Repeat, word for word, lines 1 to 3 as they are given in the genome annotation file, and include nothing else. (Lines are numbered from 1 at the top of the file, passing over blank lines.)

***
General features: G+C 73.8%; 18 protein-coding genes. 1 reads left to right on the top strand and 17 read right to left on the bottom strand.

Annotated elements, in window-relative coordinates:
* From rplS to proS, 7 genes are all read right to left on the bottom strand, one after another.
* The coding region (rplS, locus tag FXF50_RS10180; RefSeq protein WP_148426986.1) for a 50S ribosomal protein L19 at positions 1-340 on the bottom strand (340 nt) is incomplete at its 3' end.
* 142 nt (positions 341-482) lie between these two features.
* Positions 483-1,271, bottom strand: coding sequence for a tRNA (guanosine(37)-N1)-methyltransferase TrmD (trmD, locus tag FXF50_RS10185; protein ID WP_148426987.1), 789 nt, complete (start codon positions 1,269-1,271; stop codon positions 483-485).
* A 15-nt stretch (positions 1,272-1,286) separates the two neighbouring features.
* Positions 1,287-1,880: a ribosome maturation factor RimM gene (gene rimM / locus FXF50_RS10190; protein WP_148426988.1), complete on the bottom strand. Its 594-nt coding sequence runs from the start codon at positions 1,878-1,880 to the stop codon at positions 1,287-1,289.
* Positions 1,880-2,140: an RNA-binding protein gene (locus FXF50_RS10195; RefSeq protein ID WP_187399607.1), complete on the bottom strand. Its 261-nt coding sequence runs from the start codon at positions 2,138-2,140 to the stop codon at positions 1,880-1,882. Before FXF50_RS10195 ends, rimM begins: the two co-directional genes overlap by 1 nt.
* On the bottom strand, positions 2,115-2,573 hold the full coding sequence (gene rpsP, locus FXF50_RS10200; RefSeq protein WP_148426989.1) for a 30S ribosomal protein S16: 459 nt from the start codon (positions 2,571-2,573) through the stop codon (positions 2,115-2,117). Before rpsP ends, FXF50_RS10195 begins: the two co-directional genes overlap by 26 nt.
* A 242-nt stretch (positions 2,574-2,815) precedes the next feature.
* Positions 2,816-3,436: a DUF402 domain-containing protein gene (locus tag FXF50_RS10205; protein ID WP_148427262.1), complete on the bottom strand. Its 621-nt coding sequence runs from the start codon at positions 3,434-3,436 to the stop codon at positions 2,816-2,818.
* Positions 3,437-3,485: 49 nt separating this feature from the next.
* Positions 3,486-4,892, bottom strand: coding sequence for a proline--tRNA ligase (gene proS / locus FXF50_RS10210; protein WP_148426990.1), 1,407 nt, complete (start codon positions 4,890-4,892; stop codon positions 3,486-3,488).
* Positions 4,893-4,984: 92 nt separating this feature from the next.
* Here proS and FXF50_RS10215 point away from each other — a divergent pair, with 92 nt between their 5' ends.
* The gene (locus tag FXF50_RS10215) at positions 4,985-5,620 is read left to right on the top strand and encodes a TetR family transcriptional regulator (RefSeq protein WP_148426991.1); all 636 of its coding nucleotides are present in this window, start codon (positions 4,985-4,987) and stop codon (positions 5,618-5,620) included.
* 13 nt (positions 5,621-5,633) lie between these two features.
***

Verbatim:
General features: G+C 73.8%; 18 protein-coding genes. 1 reads left to right on the top strand and 17 read right to left on the bottom strand.

Annotated elements, in window-relative coordinates:
* From rplS to proS, 7 genes are all read right to left on the bottom strand, one after another.